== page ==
Pietro Belluschi, Robert Rummer, John Storrs, John Yeon, Bud Oringdulph, and Saul Zaik led a beautiful movement of natural materials, striking lines, post and beam architecture, and vaulted ceilings all coupled with extensive window lines. They had a keen sense of good design and knew how to bring the outdoors in. Today, firms like Skylab Architecture, Works Progress Architecture, and Scott | Edwards Architecture are carrying this torch to push the limits of how a space fits into the environment and how our homes make us feel.
While my love of architecture is not limited to modern homes, there's nothing quite like warm wood, clean lines, and a wall of glass to bring nature indoors.
With grey days from October to May, mid-century moderns staples of floor to ceiling windows, heavy doses of skylights, and open floor plans help keep us Portlanders happy throughout the winter.
Mid-century modern was led by the belief that form no longer followed function. Homes should be built around families, not the other way around. Architects focused on simple design that brings light into the home, creates spaces for entertaining, and frames views of the yard and garden.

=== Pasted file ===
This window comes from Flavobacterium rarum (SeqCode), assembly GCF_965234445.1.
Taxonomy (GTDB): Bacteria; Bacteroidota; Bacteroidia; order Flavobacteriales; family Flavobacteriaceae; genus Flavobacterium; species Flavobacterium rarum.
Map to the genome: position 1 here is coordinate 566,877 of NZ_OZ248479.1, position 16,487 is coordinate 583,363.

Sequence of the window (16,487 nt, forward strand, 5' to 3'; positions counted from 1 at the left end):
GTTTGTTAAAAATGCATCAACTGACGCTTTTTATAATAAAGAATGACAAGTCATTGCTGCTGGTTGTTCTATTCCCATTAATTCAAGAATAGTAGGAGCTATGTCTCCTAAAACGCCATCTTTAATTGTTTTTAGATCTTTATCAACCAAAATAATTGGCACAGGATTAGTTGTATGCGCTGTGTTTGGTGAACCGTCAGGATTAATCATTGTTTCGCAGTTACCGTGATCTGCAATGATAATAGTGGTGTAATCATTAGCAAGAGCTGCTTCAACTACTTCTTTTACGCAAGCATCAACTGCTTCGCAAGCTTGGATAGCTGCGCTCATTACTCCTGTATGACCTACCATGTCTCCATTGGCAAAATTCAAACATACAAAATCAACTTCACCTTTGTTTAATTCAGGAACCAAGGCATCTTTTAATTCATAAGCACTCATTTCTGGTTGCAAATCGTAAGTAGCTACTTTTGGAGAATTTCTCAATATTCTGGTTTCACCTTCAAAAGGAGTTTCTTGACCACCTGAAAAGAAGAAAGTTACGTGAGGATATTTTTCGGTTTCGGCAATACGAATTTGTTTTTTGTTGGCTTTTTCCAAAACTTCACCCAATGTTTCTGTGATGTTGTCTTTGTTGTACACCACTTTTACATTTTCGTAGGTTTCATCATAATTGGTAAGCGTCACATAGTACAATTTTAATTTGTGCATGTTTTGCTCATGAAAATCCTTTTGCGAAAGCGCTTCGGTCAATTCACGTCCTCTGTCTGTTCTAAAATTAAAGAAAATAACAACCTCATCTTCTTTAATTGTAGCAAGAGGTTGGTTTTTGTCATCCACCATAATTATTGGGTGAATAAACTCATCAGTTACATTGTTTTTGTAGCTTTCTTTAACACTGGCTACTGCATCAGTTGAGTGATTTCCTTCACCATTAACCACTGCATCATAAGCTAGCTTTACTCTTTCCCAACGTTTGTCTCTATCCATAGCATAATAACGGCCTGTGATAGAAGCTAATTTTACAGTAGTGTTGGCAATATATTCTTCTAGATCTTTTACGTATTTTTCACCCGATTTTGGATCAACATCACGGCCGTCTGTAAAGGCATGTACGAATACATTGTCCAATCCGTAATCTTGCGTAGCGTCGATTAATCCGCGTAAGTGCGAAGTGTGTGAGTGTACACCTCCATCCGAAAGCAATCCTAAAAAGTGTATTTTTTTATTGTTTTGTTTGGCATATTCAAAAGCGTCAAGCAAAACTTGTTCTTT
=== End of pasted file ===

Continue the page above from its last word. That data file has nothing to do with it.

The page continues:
Most of Portland's mid-century modern homes are scattered throughout southwest Portland and into Beaverton.
Portland has incredible architects that are pushing design. With a focus on natural materials and bold lines, they are creating amazing art. Homes like the Hoke House prove wood exterior and natural materials can still be used in Portland's wet climate.
A few builders like H. Hudson Homes are focusing solely on new construction of thoughtful, modern homes to fit a creative lifestyle.
Most of Portland's contemporary homes are in fill projects in close-in eastside neighborhoods or found in the west hills.
Let's work together
If your heart also melts over gorgeous modern design, we should be friends. I'd love to help you find your dream home, or help you sell your current home. Shoot me a call, text, or email to connect.